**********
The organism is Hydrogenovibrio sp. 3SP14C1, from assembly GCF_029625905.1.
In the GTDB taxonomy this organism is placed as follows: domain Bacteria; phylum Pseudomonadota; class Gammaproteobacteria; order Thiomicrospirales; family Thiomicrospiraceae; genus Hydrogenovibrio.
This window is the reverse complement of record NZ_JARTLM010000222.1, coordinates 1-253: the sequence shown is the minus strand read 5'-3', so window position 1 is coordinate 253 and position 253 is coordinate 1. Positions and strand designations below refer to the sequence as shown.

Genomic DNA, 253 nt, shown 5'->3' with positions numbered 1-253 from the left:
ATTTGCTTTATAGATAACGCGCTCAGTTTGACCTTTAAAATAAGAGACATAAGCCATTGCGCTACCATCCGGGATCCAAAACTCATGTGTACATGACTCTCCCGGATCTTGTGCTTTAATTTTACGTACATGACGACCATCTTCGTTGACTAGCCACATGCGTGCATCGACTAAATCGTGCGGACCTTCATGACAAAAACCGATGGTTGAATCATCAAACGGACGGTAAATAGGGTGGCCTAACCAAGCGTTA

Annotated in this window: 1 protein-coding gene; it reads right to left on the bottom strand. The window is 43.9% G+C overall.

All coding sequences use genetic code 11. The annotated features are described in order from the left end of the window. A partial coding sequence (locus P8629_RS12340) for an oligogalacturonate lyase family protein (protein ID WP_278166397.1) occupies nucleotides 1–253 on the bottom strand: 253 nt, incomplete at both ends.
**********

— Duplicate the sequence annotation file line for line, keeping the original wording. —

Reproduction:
The organism is Hydrogenovibrio sp. 3SP14C1, from assembly GCF_029625905.1.
In the GTDB taxonomy this organism is placed as follows: domain Bacteria; phylum Pseudomonadota; class Gammaproteobacteria; order Thiomicrospirales; family Thiomicrospiraceae; genus Hydrogenovibrio.
This window is the reverse complement of record NZ_JARTLM010000222.1, coordinates 1-253: the sequence shown is the minus strand read 5'-3', so window position 1 is coordinate 253 and position 253 is coordinate 1. Positions and strand designations below refer to the sequence as shown.

Genomic DNA, 253 nt, shown 5'->3' with positions numbered 1-253 from the left:
ATTTGCTTTATAGATAACGCGCTCAGTTTGACCTTTAAAATAAGAGACATAAGCCATTGCGCTACCATCCGGGATCCAAAACTCATGTGTACATGACTCTCCCGGATCTTGTGCTTTAATTTTACGTACATGACGACCATCTTCGTTGACTAGCCACATGCGTGCATCGACTAAATCGTGCGGACCTTCATGACAAAAACCGATGGTTGAATCATCAAACGGACGGTAAATAGGGTGGCCTAACCAAGCGTTA

Annotated in this window: 1 protein-coding gene; it reads right to left on the bottom strand. The window is 43.9% G+C overall.

All coding sequences use genetic code 11. The annotated features are described in order from the left end of the window. A partial coding sequence (locus P8629_RS12340) for an oligogalacturonate lyase family protein (protein ID WP_278166397.1) occupies nucleotides 1–253 on the bottom strand: 253 nt, incomplete at both ends.